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Performance modeling for e-government service oriented architectures (SOAs)

Authors

Paul Brebner, Liam O'Brien and Jon Gray

NICTA

Abstract

In Australia, there are examples of large and complex e-Government systems both under development and currently deployed. Some systems provide services directly to citizens and business, whereas others provide mission-critical services to other federal, state or local government agencies. Increasingly, these systems are being designed as Service Oriented Architectures (SOAs), and are implemented as workflows and composite service applications. Because of their critical role in the delivery of services to citizens and business, it is vital to understand the performance and scalability limits of these SOA systems well in advance of switch-on. Since 2006 our software engineering group has been developing a range of related technologies for early lifecycle performance assessment of large, heterogeneous service architectures. The suite of related technology artifacts includes modeling methodologies, techniques and tools, and architecture and technology assessments. We have undertaken a series of collaborative research engagements with Australian government agencies to validate the effectiveness of this approach to performance assessment. With each field trial, the performance assessment methods are becoming more robust, repeatable, and mature. This experience report illustrates the most recent application of the technology to a whole-of-government service architecture. The technology enabled rapid development of performance models for SOAs, modeling complex deployment technologies such as server virtualization, use and reuse of available performance measurements to parameterize the model, computation of critical performance metrics for SOAs, model validation and refinement, modeling of architectural and resource alternatives, composable performance modeling of service compositions, and reasoning about Service Level Agreements (SLAs). We also describe our experiences with performance modeling tools, and report on our own tool which was designed to directly support interactive SOA performance modeling. We conclude with an assessment of the technology's effectiveness and the business impact upon the participating organization.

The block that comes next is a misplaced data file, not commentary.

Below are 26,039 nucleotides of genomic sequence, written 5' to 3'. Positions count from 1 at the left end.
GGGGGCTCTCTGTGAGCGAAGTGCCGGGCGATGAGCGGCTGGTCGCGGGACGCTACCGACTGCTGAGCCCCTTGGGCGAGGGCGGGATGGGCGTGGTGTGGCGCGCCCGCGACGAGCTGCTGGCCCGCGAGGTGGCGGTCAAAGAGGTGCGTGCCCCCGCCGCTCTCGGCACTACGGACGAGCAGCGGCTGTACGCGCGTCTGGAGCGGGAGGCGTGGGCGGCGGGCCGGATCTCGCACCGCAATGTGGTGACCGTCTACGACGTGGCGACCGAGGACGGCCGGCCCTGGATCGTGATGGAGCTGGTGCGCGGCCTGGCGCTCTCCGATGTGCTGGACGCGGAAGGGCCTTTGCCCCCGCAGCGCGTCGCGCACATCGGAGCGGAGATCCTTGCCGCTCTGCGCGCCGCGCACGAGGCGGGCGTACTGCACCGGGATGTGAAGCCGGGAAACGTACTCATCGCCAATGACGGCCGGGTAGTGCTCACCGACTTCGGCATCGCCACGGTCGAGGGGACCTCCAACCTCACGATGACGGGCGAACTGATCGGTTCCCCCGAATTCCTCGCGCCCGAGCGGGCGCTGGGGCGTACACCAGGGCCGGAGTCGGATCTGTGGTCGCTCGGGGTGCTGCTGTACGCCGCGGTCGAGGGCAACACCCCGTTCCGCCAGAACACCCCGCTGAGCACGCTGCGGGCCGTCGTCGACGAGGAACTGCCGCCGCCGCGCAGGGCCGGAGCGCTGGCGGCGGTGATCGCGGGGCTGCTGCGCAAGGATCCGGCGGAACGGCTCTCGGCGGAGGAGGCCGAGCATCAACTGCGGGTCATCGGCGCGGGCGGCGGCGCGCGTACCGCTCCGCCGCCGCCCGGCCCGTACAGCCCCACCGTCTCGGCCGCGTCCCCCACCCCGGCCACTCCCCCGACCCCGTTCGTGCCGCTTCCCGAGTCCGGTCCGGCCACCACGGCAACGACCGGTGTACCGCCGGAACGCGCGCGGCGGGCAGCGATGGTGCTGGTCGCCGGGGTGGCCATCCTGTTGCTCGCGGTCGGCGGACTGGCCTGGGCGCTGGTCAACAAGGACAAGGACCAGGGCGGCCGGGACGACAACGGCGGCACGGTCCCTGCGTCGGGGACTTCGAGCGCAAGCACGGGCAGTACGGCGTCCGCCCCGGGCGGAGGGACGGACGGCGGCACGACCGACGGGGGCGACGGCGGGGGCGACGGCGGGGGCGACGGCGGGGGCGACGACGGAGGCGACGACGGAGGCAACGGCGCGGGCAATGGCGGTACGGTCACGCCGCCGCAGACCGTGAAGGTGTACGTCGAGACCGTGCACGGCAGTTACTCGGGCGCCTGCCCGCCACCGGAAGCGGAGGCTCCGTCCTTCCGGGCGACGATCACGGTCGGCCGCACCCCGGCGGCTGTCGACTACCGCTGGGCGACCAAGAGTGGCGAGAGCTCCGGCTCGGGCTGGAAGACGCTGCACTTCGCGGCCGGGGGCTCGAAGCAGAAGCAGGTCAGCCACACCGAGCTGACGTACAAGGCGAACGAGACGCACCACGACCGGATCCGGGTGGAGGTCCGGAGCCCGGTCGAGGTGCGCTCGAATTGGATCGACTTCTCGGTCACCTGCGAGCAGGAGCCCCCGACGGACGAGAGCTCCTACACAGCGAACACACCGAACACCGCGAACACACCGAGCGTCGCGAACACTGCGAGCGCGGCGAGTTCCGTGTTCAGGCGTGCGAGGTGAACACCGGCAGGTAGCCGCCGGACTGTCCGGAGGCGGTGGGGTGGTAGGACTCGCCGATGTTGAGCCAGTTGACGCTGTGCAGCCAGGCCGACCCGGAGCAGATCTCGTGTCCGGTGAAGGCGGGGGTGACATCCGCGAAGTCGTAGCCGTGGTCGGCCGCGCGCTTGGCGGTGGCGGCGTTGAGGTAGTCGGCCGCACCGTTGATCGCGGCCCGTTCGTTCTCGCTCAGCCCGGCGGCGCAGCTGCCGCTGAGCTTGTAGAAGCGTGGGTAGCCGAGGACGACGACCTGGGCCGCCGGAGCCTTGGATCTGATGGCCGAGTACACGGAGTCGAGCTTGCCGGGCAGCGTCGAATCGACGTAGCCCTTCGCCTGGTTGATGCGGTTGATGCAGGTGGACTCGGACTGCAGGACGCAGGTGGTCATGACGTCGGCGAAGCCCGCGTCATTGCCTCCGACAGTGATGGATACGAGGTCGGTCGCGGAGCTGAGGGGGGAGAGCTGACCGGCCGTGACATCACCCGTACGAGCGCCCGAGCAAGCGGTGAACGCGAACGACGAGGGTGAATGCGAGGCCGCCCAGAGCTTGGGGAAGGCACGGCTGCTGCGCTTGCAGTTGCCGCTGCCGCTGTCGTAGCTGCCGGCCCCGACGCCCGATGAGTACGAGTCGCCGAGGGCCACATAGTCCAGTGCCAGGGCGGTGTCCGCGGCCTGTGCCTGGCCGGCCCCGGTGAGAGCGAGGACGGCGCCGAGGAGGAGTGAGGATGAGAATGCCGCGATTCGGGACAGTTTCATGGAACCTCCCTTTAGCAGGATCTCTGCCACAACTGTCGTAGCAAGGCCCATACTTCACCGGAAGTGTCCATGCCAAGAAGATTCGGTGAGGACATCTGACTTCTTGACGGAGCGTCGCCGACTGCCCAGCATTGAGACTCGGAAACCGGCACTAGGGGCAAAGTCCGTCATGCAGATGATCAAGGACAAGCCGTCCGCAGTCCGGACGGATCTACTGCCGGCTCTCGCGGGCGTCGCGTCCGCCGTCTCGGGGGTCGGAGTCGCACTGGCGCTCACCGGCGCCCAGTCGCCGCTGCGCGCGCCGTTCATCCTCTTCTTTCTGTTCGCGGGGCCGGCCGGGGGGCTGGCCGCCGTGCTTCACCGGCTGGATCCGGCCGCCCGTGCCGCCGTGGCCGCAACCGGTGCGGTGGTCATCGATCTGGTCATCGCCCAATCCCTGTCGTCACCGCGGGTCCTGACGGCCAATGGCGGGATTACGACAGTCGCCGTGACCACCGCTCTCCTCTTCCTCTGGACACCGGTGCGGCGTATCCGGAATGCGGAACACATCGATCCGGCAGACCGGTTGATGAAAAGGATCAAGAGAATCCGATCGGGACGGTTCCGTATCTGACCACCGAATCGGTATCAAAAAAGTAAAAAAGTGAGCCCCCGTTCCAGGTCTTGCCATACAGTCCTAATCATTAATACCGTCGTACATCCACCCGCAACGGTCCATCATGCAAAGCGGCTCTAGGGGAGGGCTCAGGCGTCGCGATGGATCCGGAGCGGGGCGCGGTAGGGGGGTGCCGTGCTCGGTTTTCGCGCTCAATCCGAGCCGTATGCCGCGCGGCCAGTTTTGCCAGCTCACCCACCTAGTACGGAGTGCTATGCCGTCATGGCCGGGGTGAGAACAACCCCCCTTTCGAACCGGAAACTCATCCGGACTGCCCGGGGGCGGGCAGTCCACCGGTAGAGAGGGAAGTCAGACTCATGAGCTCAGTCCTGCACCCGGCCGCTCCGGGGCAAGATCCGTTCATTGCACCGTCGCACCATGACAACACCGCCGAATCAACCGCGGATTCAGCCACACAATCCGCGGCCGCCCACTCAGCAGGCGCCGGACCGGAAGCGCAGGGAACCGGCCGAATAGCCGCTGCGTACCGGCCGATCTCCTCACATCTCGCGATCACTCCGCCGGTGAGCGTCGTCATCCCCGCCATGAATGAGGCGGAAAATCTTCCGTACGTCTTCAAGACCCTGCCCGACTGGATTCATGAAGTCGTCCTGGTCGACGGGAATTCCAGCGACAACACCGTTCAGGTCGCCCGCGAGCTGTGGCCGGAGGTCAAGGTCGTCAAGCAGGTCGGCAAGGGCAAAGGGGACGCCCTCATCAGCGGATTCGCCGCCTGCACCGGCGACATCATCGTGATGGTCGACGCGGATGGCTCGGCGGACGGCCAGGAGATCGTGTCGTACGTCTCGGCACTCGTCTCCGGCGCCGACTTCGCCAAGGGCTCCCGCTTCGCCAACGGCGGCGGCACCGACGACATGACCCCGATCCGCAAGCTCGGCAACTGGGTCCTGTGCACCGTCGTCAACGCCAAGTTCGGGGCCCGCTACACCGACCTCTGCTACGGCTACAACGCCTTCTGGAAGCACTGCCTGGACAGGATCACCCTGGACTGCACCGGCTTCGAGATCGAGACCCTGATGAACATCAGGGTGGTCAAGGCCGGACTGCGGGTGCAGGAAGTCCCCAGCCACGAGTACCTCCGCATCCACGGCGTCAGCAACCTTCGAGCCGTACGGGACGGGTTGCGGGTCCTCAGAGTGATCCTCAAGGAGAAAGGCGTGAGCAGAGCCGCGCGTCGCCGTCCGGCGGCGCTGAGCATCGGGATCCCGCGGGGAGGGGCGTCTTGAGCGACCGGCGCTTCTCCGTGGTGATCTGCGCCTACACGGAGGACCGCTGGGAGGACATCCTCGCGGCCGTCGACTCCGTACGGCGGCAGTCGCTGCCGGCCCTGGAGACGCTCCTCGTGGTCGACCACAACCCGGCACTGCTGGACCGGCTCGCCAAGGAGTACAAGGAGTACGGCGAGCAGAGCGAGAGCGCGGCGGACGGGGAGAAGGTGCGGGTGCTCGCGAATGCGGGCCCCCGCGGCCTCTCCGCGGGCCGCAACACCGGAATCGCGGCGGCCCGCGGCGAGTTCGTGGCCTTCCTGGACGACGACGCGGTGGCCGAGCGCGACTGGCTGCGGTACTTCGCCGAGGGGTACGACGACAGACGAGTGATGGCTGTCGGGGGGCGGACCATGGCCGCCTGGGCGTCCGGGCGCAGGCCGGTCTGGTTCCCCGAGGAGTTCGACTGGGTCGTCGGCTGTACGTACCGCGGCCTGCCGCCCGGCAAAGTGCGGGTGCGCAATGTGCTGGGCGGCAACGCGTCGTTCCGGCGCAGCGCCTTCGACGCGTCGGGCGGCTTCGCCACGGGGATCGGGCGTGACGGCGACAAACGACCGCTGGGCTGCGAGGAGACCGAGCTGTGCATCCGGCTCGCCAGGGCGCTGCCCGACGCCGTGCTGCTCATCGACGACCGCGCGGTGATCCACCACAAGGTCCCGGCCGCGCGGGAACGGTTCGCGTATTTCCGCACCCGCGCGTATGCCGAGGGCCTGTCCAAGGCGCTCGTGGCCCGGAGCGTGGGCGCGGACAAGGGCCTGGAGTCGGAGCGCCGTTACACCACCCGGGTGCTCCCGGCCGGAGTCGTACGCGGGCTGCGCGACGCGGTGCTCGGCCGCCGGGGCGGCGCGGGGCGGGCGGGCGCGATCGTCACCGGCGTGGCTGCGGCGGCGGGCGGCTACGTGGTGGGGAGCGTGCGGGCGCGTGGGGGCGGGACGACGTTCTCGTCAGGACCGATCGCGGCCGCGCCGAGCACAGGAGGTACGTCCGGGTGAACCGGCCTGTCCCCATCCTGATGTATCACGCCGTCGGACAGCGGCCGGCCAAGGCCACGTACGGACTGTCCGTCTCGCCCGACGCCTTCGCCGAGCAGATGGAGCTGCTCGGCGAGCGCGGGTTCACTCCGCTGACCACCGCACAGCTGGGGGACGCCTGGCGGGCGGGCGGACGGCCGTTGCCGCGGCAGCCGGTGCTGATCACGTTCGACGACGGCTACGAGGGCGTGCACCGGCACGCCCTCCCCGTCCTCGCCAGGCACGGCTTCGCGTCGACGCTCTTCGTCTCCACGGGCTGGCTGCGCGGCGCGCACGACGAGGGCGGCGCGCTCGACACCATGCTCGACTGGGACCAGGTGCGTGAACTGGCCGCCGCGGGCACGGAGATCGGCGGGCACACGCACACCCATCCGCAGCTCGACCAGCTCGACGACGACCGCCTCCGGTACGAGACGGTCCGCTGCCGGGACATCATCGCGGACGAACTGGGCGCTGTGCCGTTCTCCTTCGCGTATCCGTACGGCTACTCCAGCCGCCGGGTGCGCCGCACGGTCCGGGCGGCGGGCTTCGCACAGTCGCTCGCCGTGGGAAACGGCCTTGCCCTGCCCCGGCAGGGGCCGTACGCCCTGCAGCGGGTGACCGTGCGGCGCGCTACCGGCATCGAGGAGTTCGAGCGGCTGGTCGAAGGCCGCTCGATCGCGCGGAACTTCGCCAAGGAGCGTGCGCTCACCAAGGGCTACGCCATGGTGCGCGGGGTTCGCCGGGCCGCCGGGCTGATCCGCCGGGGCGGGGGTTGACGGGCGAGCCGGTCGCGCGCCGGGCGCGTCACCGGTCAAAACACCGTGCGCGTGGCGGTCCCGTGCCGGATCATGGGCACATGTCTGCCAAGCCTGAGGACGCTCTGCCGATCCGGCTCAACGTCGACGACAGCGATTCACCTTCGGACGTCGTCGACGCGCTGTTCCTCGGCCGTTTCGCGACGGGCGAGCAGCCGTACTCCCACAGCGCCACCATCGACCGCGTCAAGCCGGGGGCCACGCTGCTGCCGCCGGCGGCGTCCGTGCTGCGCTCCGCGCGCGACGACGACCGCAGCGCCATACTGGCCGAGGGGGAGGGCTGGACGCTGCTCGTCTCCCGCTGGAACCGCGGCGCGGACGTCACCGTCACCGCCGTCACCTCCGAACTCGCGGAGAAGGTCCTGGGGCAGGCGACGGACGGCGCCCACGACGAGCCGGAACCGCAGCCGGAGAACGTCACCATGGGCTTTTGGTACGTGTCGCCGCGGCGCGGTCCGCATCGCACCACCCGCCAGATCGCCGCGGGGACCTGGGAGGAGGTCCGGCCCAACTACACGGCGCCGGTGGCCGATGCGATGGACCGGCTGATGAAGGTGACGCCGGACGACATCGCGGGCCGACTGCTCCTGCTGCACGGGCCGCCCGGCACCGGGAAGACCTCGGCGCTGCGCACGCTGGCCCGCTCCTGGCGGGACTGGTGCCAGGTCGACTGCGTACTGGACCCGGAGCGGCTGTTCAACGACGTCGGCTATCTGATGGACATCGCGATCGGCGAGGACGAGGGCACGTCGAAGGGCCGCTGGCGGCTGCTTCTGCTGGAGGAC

BibTeX Entry

  @inproceedings{Brebner_OG_08,
    publisher        = {ACS},
    booktitle        = {Australasian Software Engineering Conference},
    author           = {Brebner, Paul and O'Brien, Liam and Gray, Jon},
    month            = mar,
    editor           = {{Ashley Aitken, Sonya Rosbotham}},
    year             = {2008},
    keywords         = {e-government soa performance modelling},
    title            = {Performance Modeling for e-Government Service Oriented Architectures ({SOAs})},
    pages            = {130-138},
    address          = {Australia}
  }

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